January 28th, 2009
01:09 PM GMT
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DAVOS, Switzerland - I often ask myself why do I bother to come here? Then I remember, I am here as a journalist covering what the leaders say and do. But why do so many delegates, who have a choice, come here? Surely they would be better off tending to their business back home?

Ordinary delegates say they want to hear what world leaders say about crisis.
Ordinary delegates say they want to hear what world leaders say about crisis.

This morning I got the official schedule. Some of the sessions are extremely timely and relevant. The "Brainstorm - What happened to the Global Economy?" panel promises to be good. But other sessions, like "What is Good Design?" or "Political Art: What Now?" while interesting in an esoteric way, are hardly vital at this time of crisis.

In the registration hall I asked "ordinary" delegates why they came. Not the high and mighty - just mid-level executives and officials who make up the bulk of Davos.

Some said they wanted to hear world leaders and decision makers talk about the best way out of the financial mess (after all Vladmir Putin, Angela Merkel, Gordon Brown Wen Jiabao are all scheduled to speak). Others come to continue their dialogue with clients and suppliers and discuss what they need to do next.

Representatives from NGOs and aid groups like UNICEF attend, to make sure their causes are not forgotten in this moment of crisis. One lucky businessman is here to talk to investors in medical research - yes, there are still some people with money to invest.

Lots of delegates have been coming to Davos for many years - this event is part of their calendar. Just as you don't stop going to visit relatives at Christmas, so you still come to Davos in a crisis; even more so, they would say.

Perhaps the real reason to be here is summed up by the delegate from Asia who said "opportunity is the opposite of crisis." Quite!

Tune in to CNN International each evening at 1900 GMT to catch Richard’s new show, ‘Quest Means Business.’

For more coverage of this year’s World Economic Forum, go to our special Davos page.



January 28th, 2009
06:25 AM GMT
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DAVOS, Switzerland - OK, OK, so Davos is known for its parties. And even in these hard times, a few social shindigs are bound to survive the blizzard of bad news that is blowing through the World Economic Forum.

Workers install chairs at the Davos Congress Center in advance of the opening of the World Economic Forum.
Workers install chairs at the Davos Congress Center in advance of the opening of the World Economic Forum.

There are, in fact, four parties written into the official program: the "welcome reception" as participants arrive on the Tuesday night, the "opening buffet" on the Wednesday, the lavish "cultural soiree" on the Saturday night and the "farewell buffet lunch" on the Sunday.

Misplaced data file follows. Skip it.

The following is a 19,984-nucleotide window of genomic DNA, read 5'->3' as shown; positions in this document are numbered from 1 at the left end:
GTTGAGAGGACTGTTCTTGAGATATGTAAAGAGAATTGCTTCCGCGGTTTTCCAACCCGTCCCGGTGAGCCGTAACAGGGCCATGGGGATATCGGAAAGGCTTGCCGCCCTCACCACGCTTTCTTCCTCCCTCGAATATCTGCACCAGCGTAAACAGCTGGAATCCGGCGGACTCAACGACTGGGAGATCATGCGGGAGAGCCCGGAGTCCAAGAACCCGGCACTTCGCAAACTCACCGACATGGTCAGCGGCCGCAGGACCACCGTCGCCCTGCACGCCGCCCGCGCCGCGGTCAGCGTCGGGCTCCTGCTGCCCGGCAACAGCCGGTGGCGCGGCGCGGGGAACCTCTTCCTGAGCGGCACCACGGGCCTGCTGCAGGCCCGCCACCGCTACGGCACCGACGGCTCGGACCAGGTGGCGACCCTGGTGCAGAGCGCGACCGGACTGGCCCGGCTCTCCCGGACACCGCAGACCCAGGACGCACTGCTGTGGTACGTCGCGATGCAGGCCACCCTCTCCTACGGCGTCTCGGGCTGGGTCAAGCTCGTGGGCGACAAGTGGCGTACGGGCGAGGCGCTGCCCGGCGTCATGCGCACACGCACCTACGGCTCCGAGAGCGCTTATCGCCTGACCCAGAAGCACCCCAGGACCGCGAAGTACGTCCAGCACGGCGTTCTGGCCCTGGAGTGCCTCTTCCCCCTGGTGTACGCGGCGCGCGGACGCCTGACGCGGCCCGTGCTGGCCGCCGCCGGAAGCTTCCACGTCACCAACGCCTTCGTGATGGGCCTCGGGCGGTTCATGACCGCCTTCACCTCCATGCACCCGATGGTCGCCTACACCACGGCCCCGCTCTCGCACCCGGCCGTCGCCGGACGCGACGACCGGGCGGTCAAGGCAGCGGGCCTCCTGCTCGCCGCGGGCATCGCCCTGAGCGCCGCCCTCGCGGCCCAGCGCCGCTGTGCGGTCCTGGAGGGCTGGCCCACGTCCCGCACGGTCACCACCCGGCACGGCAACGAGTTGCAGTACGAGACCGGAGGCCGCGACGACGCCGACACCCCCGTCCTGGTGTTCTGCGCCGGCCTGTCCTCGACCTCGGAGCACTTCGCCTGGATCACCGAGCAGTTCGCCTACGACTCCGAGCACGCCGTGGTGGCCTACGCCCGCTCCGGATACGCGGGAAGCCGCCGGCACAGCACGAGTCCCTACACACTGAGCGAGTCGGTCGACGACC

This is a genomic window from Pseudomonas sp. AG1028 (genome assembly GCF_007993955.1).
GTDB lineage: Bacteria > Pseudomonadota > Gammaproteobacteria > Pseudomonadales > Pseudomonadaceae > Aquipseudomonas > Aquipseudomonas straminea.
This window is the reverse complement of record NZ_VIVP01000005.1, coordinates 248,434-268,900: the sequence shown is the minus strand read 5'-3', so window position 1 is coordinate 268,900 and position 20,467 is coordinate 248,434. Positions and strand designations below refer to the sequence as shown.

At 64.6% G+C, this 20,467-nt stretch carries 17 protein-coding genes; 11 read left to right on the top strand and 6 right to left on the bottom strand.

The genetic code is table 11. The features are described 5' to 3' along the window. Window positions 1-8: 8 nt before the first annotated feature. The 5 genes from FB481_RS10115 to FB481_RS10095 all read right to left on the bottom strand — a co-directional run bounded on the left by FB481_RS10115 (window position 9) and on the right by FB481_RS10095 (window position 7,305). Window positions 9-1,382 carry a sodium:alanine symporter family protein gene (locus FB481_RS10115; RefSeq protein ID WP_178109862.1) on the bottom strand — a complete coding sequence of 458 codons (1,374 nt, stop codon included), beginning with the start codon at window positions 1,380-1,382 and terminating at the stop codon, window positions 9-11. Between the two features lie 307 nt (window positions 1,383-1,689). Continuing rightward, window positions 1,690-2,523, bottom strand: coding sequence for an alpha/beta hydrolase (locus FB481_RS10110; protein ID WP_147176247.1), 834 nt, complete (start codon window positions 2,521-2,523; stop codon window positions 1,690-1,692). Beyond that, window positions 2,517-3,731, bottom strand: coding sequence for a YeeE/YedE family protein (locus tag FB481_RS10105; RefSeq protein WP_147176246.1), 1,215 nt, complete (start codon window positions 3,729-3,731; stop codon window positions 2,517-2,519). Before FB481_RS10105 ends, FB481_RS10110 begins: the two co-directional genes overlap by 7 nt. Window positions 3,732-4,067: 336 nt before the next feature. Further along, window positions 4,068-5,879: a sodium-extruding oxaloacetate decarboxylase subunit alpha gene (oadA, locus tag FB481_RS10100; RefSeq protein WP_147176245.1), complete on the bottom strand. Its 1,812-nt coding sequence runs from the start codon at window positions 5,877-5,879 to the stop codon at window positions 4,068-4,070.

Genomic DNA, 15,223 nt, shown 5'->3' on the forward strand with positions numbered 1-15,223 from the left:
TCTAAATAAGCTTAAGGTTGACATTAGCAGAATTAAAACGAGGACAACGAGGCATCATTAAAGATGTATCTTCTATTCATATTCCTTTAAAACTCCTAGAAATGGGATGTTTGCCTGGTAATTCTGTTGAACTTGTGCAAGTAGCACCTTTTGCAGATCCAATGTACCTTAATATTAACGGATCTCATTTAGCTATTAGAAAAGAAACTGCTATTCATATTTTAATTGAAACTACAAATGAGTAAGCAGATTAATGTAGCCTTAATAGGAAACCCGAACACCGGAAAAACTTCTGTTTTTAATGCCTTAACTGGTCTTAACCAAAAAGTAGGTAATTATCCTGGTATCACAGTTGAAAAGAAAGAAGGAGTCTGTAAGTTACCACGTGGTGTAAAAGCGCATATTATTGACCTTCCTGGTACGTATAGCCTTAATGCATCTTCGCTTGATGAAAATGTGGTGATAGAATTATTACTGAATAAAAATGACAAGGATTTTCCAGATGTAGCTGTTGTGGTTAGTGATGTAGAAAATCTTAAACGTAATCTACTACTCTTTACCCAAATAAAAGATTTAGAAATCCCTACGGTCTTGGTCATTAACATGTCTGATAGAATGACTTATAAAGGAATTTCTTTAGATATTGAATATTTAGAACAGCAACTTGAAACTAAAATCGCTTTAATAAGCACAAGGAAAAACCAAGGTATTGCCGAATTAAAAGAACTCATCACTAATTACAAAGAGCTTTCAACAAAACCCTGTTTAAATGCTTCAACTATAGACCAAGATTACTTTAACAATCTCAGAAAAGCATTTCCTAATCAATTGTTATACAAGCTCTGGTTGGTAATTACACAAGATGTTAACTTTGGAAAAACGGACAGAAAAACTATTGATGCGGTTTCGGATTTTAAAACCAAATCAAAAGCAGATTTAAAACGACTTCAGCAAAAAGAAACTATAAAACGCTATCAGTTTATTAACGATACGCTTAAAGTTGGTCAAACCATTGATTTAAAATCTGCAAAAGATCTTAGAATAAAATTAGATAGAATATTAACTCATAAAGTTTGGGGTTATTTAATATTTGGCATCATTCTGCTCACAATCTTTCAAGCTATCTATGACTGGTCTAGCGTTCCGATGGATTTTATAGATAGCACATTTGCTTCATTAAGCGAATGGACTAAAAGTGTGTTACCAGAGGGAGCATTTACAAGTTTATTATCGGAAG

Even in 2009, all four are there in black and white. But on the basis of the first of them, those who come here for a break from the recession will be badly disappointed.

Even the space in which the first reception was held – in the plush Hotel Belvedere - tonight seemed somehow shrunken, if not misshapen. The proffered glass was modest, and the canapés (some of which I remembered as being so large and extravagant as to challenge one's dignity and good manners) positively normal in their dimensions.

As in previous years, CNN had asked permission to send in a camera to shoot some footage of participants enjoying their happy reunion. "No," came the polite reply, to our initial puzzlement.

Then the Swiss centime dropped. Davos is not about having a glass in one's hand any more. Parties are off-limits to our lenses; the WEF doubtless frets that such images sit badly with the image of an earnest and penitent gathering of business and political leaders, bent on finding The Way Out Of This.

Eager to relax after a long day but shamed into doing something more worthy, I take out my notepad, cross the hall and join what is billed as a cocktail party cum press briefing by a large consultancy firm.

CEOs, I learn, have never been so glum about their prospects, and expect any recovery to be protracted and hesitant. They are losing sleep at the thought of disruption to capital markets (the credit crunch, to you and me), over-regulation burgeoning energy costs and a lack of key talent. This clearly was never a party intended to go with a swing.

And why should it? Welcome to Davos in the recession. These truly are different times.



January 27th, 2009
11:12 PM GMT
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DAVOS, Switzerland - If we needed reminding why this week's World Economic Forum is important, look at the pages of any newspaper: job losses, bank write downs, economic collapse and no end in sight.

In previous years at Davos there has been the feeling that the delegates have been deciding the best way to improve the world; rarely tempered by doubts of failure or mistake. Now the errors, the failures, the disasters of decision making are as evident as the mountain itself. So this year when some delegates sound off about what must be done, they might be met with, "You got us into this mess in the first place."